Pin 2 and 3: These are the input PINs for sound signals. Pin 2 is the negative input terminal, connected to the ground. Pin 3 is the positive input terminal, in which sound signal is fed to be amplified. In our circuit it is connected to the positive terminal of the condenser mic with a 100k potentiometer RV1. Potentiometer acts as volume control knob.


Pin 4 and 6: These are the power supply Pins of IC, Pin 6 for is +Vcc and Pin 4 is Ground. The circuit can be powered with voltage between 5-12v.


Pin 5: This is the output PIN, from which we get the amplified sound signal. It is connected to the speaker though a capacitor C2 to filter DC coupled noise.


Pin 7: This is the bypass terminal. It can be left open or can be grounded using a capacitor for stability


The IC consists of 8 pins, Pin - 1 and pin - 8 are the gain control pin. In the schematic 10uF capacitor is connected across pin 1 to pin 8. These two pin set the output gain of the amplifier. As per the datasheet a design, the 10uF capacitor is connected across these two pins and due to this, the output of the amplifier is fixed to 200x. Learn more about using LM386 audio amplifier IC here.


Microphone (mic)

Next important part is the Electret microphone. An Electrets microphone consists of two power pins, Positive and Ground.  We are using Electret microphone from CUI INC. If we see the datasheet we can see the internal connection of the Electret microphone.

Internal Connection of Electret Microphone


An Electret microphone consists of a Capacitor based material which changes the capacitance by the vibration. The capacitance changes the impedance of a Field Effect Transistor or FET. The FET needs to be biased by an external supply source using an external resistor. The RL is the external resistor which is responsible for the gain of the microphone. We used a 10k resistor as RL. We need an additional component, a ceramic capacitor to block the dc and acquiring the AC audio signal. We used .1uF as Microphone DC blocking capacitor.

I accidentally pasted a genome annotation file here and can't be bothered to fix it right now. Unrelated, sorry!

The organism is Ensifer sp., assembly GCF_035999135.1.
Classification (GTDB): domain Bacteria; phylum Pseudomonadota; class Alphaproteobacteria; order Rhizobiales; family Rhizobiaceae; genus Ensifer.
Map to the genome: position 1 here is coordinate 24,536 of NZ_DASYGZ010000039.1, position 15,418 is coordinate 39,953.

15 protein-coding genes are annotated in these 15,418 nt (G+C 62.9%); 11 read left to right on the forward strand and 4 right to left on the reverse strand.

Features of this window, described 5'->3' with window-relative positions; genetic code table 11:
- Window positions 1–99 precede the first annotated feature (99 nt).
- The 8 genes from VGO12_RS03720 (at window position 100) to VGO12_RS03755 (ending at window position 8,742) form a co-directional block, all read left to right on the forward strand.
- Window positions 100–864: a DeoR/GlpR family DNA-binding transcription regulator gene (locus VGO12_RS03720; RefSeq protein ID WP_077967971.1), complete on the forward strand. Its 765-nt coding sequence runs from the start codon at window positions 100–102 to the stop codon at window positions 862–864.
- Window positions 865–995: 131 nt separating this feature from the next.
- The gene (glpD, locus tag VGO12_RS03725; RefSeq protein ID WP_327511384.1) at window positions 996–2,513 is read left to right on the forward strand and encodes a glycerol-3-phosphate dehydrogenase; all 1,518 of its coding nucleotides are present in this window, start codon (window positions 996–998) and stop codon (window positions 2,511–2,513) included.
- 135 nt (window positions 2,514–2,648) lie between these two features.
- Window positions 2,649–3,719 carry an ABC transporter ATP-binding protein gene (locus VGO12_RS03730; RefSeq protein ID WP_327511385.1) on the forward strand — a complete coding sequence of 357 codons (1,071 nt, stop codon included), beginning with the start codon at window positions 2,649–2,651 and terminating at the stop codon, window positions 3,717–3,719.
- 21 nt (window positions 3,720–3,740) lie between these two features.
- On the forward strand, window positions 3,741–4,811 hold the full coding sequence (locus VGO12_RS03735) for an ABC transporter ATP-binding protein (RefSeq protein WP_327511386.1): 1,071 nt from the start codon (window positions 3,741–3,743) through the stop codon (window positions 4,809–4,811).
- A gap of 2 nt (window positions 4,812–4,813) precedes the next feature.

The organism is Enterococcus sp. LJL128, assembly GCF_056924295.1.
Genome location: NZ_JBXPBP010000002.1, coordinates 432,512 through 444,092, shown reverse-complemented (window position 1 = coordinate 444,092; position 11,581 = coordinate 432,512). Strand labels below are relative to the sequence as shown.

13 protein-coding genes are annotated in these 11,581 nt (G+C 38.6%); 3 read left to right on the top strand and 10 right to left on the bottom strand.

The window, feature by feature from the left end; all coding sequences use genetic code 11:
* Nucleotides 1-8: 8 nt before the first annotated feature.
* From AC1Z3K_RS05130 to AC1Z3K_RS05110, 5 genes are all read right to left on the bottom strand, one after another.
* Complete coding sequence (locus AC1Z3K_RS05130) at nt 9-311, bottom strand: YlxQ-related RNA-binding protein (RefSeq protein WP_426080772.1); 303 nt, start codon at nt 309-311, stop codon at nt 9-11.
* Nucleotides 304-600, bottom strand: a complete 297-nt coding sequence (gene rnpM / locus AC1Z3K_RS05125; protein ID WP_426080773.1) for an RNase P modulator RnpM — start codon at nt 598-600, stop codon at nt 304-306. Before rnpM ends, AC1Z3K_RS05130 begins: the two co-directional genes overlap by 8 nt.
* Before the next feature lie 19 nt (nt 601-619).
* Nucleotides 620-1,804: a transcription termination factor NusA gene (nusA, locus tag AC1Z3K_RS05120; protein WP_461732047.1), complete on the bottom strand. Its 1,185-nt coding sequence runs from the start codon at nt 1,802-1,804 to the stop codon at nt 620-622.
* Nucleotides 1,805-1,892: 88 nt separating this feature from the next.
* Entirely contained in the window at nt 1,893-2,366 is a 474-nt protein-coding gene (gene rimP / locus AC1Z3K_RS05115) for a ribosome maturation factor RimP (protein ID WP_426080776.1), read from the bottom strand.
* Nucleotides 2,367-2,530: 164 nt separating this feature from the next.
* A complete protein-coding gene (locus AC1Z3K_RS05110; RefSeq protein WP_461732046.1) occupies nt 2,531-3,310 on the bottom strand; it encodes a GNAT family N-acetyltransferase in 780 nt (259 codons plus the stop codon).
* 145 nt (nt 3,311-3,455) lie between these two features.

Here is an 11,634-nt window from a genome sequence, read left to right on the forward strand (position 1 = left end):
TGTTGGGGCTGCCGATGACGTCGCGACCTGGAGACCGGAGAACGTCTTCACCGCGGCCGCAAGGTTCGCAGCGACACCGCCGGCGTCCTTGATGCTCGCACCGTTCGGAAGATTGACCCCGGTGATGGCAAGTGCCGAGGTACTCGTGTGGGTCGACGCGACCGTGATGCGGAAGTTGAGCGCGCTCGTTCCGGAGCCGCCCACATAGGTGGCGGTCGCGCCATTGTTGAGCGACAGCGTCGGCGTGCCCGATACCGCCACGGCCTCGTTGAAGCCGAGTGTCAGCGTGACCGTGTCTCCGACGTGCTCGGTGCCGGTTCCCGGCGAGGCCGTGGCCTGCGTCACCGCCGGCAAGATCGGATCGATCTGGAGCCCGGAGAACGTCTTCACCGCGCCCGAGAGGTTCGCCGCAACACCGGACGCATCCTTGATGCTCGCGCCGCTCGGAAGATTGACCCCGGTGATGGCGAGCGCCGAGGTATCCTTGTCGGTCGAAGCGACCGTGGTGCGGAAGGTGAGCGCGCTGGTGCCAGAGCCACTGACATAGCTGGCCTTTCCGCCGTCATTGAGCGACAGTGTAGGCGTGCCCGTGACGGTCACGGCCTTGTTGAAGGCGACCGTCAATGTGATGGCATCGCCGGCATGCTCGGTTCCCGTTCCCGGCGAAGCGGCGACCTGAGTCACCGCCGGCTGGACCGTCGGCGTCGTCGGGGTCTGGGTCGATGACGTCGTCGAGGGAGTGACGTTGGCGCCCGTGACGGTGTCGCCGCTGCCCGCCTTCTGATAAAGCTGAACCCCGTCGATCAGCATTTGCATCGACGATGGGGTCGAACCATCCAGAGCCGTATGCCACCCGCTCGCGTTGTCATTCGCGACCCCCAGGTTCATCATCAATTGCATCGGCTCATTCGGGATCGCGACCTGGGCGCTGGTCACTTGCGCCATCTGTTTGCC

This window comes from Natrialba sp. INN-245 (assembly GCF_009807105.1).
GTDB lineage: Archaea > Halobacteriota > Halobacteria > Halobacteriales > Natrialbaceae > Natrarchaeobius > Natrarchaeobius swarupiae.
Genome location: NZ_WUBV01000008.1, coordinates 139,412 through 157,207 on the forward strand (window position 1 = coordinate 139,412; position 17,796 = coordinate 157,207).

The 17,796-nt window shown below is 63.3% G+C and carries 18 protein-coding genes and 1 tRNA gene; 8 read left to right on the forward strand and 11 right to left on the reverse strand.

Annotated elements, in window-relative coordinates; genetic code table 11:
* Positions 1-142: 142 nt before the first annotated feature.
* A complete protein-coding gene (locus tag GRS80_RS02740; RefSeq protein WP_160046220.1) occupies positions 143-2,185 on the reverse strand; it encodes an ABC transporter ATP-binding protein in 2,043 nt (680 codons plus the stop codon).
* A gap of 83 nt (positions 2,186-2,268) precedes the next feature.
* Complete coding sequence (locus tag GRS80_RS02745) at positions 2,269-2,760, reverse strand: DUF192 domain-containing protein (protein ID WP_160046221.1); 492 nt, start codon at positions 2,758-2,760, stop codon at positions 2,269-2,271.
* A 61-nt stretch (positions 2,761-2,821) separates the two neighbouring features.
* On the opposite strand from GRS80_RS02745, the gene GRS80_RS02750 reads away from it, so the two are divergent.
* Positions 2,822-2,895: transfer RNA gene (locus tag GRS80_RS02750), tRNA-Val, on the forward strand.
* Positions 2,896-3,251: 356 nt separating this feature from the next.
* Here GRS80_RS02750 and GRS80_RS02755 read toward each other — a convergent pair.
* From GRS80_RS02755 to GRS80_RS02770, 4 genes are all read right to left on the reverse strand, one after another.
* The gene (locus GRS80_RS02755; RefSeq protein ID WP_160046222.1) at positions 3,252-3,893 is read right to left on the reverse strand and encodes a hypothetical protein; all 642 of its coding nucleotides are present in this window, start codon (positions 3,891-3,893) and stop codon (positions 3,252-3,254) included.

The Logical part of the circuit is created by the 12V Relay. We are using a cube relay to change the audio path.

Relay Pinout


This relay has 5 pins. The L1 and L2 is the internal electromagnetic coil’s pin. We need to control these two pins for turning the relay ‘ON’ or ‘OFF’ and we are doing this thing using the Tactile switch. Next three pins are POLE, NO and NC. The pole is connected with the internal metal plate which changes its connection when the relay gets turned on.


In normal condition, POLE is shorted with NC. NC stands for normally connected. When the relay turned on, the pole changes its position and became connected with the NO. NO stands for Normally Open. So, in normal condition when the relay is in OFF state, if we connect the Audio input signal to the NC pin, the audio will always on until the relay gets energised. And we connected the Mic input through the NO pin. This will set the priority of the microphone or the voice over the music.



And for the speaker, we used 8 Ohms, .5 Watt speaker. We can see the speaker in the below image-

8 ohms 0.5 Watt Speaker 8 Ohms 0.5 Watt Speaker Bottom view


We have constructed the Audio Voice Over circuit on a breadboard-

Audio Voice-Over Circuit Hardware using LM386



To test the circuit, we have played songs from an Android tablet and also used a microphone in voice over mode. Check the complete working of the circuit in the video given at the end-

Audio Voice-over circuit using LM386



The circuit can be improved by making a proper PCB with proper design reference from the LM386N datasheet. The layout example is given in the below image. Also, the microphone needs to be in close distance from the speaker to reduce feedback related errors. As this circuit work as a one-sided intercom based circuit, we need to add higher wattage amplifier and various tone controls before the microphone and Audio signal input. The circuit can be made stereo by connecting exactly same circuit using two LM386N.

Stereo Circuit using LM386